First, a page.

Marykatherine Anthony
Jun 18, 2015 rated it really liked it
Shelves: owned
It's refreshing to read a book in science that is not only written with personality, but also whole heartedly a SCIENCE book. I find that many of these books end up being about the scientist's life and accomplishments. However, this one is different and I enjoyed it greatly. ...more
Jul 13, 2020 added it
Update. Bailed. Maybe reading instead of listening would be better, so there could be skimming.
Initial thoughts:
Um. Every chapter there's something unrelated to the subject that annoys me. So far the author has unironically quoted Lolita, downplayed unwanted touch, and referred to a harem. I enjoyed the Pleasure book, so I'll try a little more, but I might not make it through.
Ikmal Fitri (iikmalreads)
"The astonishing secrets of our senses, and how to harness them to change your personal and professional life." - Touch, David J. Linden

The synopsis and the blurbs of this book caught my attention, as i'm a person who really loves science

But this book... Well... It is a super hard science. Idk, the information is too much and complicated for me to absorb and understand. And plus i don't have any basic knowledge in biology, this book surely made me feel super clueless with all the jargons

Maybe if
Jun 29, 2016 rated it did not like it
Shelves: non-fiction, science, 2016
This book was terrible. None of the narrative flair or accessibility of neuroscientists like Norman Doidge. Incredibly boring. It's one of those books that walks right up to the line of interesting...aaaand end chapter. Every time.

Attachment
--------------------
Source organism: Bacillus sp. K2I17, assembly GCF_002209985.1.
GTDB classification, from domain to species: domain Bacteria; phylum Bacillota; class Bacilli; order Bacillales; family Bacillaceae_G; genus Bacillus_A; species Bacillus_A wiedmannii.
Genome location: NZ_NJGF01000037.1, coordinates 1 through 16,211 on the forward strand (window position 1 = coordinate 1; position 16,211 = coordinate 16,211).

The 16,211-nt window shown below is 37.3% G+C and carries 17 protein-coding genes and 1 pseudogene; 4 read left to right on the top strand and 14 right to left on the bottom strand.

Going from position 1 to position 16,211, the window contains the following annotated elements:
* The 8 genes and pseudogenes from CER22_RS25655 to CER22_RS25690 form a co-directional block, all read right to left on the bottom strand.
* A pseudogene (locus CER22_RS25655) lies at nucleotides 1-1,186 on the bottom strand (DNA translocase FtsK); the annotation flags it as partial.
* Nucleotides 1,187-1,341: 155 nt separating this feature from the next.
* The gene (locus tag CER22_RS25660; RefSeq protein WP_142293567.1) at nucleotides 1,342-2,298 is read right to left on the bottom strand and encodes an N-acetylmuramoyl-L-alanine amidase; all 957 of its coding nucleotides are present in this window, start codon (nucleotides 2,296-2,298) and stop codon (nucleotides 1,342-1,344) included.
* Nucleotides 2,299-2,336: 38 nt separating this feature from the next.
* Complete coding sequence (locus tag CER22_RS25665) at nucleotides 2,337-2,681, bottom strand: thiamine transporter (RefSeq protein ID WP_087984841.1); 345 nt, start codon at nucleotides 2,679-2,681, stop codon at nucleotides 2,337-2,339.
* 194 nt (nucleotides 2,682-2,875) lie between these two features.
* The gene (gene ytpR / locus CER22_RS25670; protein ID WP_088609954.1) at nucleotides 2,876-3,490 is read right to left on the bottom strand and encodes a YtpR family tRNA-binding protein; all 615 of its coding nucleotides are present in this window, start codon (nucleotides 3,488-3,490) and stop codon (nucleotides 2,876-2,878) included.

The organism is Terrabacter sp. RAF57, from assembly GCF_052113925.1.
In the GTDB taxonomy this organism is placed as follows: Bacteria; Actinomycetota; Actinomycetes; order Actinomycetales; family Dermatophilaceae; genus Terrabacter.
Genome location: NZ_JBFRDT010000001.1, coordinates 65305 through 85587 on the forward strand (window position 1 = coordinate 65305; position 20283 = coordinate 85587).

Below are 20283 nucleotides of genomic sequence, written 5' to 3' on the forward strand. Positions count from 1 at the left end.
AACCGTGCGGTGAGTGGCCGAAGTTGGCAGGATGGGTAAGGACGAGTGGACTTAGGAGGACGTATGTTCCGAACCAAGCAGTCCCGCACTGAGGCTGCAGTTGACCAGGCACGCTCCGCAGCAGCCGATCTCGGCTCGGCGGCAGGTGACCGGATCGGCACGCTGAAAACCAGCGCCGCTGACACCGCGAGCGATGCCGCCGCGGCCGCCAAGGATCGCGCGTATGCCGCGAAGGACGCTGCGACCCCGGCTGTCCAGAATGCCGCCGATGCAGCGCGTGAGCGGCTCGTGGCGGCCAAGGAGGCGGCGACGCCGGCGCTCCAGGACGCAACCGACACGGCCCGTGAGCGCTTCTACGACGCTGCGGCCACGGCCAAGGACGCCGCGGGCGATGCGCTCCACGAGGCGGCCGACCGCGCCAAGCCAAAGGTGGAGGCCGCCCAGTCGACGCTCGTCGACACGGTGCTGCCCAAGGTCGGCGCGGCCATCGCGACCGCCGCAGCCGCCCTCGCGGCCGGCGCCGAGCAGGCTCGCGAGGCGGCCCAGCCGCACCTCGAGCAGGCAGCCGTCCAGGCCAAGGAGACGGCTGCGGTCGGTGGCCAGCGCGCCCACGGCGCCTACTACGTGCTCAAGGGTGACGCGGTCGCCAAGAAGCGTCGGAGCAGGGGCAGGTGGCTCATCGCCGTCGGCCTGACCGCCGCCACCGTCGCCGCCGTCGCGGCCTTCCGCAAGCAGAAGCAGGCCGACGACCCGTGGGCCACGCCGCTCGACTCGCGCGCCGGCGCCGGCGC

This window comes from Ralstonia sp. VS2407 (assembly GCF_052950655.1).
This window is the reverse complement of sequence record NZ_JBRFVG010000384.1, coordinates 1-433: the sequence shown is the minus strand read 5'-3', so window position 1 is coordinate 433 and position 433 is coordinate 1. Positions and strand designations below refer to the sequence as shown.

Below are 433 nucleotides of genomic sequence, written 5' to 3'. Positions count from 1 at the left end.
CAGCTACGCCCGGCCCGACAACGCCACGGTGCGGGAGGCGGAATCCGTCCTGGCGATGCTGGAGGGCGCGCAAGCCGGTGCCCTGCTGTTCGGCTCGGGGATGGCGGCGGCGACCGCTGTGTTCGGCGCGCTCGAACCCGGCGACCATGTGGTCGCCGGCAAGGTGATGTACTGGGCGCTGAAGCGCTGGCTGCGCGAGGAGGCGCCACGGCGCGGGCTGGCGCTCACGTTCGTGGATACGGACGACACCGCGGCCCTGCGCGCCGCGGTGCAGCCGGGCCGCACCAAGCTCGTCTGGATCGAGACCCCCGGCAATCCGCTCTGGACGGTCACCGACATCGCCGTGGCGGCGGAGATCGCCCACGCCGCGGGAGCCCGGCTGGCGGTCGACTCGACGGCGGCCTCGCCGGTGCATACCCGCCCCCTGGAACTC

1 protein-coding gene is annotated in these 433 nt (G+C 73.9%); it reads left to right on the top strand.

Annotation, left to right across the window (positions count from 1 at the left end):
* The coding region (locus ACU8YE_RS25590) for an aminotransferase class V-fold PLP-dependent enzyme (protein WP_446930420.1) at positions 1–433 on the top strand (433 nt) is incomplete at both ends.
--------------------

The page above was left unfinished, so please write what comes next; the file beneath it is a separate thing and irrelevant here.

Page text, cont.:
And so many "we just don't know" cop outs. I've read a lot of science books about a lot of ambiguous subjects - the best ones at least offer informed hypotheses (even if more than one.) Throwing up your "we just don't know" hands is lazy.

I think he was really only int
Viewpoints Radio
Jun 27, 2017 rated it it was amazing
The sense of touch is taken for granted. Most of us do not realize that the sense of touch conveys more emotion than any other sense because it has its own emotional wiring system. David J. Linden dives into this sense in this book and gives us all a new insight to our emotions. On Radio Health Journal, our weekly radio show, we had the chance to talk with Dr. Linden about the power of the sense of touch. If you would like to hear our radio show, please check out the link here! https://radioheal ...more
This has the subtitle The Science of the Sense that Makes Us Human, but nowhere in it will you find an explanation as to why touch apparently makes us any more human than, say, salmon.

Nevertheless, Touch has all you ever wanted to know about how we (humans) feel. This ranges from the physics of how it works to situations when there’s nothing more involved than our mental assumptions. This is an engaging read for the most part, and there’s lots here that I’ll remember.

I’ll not forget the story of
Ella Cook
Perhaps I should not judge a book by it's cover, but when said cover boasts a heat-reactive gimmick that leaves a colourful impression of your hand wherever you touch it I feel I can be forgiven for not expecting it's contents to read quite so much like a textbook.